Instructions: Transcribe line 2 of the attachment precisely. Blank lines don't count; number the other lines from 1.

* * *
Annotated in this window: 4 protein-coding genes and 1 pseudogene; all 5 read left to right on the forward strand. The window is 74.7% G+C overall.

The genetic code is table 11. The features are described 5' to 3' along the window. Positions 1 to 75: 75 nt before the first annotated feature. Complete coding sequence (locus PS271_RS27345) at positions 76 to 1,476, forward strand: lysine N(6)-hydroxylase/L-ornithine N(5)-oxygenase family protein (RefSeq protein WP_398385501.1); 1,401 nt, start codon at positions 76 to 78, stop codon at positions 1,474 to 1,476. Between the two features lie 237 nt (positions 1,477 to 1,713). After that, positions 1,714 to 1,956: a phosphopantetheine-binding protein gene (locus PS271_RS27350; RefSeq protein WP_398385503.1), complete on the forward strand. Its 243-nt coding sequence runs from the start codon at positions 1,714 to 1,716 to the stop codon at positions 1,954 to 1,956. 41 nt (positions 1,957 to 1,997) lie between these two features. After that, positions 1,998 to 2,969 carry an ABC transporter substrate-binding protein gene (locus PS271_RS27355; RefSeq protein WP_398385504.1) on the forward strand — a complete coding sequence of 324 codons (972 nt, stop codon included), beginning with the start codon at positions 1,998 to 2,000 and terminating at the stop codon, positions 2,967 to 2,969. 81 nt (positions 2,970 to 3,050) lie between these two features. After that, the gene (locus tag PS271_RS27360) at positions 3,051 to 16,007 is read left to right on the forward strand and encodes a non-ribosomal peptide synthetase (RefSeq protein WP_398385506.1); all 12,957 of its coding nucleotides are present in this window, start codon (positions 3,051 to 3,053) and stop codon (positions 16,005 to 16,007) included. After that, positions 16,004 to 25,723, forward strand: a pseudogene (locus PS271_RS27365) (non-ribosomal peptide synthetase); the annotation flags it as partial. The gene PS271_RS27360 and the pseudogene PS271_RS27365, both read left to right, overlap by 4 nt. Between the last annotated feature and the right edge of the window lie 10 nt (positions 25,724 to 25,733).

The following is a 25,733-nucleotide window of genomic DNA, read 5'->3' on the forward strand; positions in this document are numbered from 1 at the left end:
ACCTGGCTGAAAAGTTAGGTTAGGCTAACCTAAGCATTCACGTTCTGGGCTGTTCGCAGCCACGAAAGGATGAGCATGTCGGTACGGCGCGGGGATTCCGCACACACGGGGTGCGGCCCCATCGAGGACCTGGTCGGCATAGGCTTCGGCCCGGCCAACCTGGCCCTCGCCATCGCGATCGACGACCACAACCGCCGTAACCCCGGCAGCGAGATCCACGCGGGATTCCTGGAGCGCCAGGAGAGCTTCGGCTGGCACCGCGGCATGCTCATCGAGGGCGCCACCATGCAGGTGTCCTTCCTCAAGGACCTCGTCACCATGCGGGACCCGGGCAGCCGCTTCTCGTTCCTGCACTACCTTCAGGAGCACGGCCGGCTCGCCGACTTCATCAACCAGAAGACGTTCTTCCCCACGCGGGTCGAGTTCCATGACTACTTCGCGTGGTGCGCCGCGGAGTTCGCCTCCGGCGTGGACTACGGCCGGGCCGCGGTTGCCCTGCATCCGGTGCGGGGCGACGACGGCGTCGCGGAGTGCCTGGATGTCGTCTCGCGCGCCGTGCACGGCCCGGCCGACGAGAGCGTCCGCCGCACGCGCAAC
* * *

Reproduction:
The genetic code is table 11. The features are described 5' to 3' along the window. Positions 1 to 75: 75 nt before the first annotated feature. Complete coding sequence (locus PS271_RS27345) at positions 76 to 1,476, forward strand: lysine N(6)-hydroxylase/L-ornithine N(5)-oxygenase family protein (RefSeq protein WP_398385501.1); 1,401 nt, start codon at positions 76 to 78, stop codon at positions 1,474 to 1,476. Between the two features lie 237 nt (positions 1,477 to 1,713). After that, positions 1,714 to 1,956: a phosphopantetheine-binding protein gene (locus PS271_RS27350; RefSeq protein WP_398385503.1), complete on the forward strand. Its 243-nt coding sequence runs from the start codon at positions 1,714 to 1,716 to the stop codon at positions 1,954 to 1,956. 41 nt (positions 1,957 to 1,997) lie between these two features. After that, positions 1,998 to 2,969 carry an ABC transporter substrate-binding protein gene (locus PS271_RS27355; RefSeq protein WP_398385504.1) on the forward strand — a complete coding sequence of 324 codons (972 nt, stop codon included), beginning with the start codon at positions 1,998 to 2,000 and terminating at the stop codon, positions 2,967 to 2,969. 81 nt (positions 2,970 to 3,050) lie between these two features. After that, the gene (locus tag PS271_RS27360) at positions 3,051 to 16,007 is read left to right on the forward strand and encodes a non-ribosomal peptide synthetase (RefSeq protein WP_398385506.1); all 12,957 of its coding nucleotides are present in this window, start codon (positions 3,051 to 3,053) and stop codon (positions 16,005 to 16,007) included. After that, positions 16,004 to 25,723, forward strand: a pseudogene (locus PS271_RS27365) (non-ribosomal peptide synthetase); the annotation flags it as partial. The gene PS271_RS27360 and the pseudogene PS271_RS27365, both read left to right, overlap by 4 nt. Between the last annotated feature and the right edge of the window lie 10 nt (positions 25,724 to 25,733).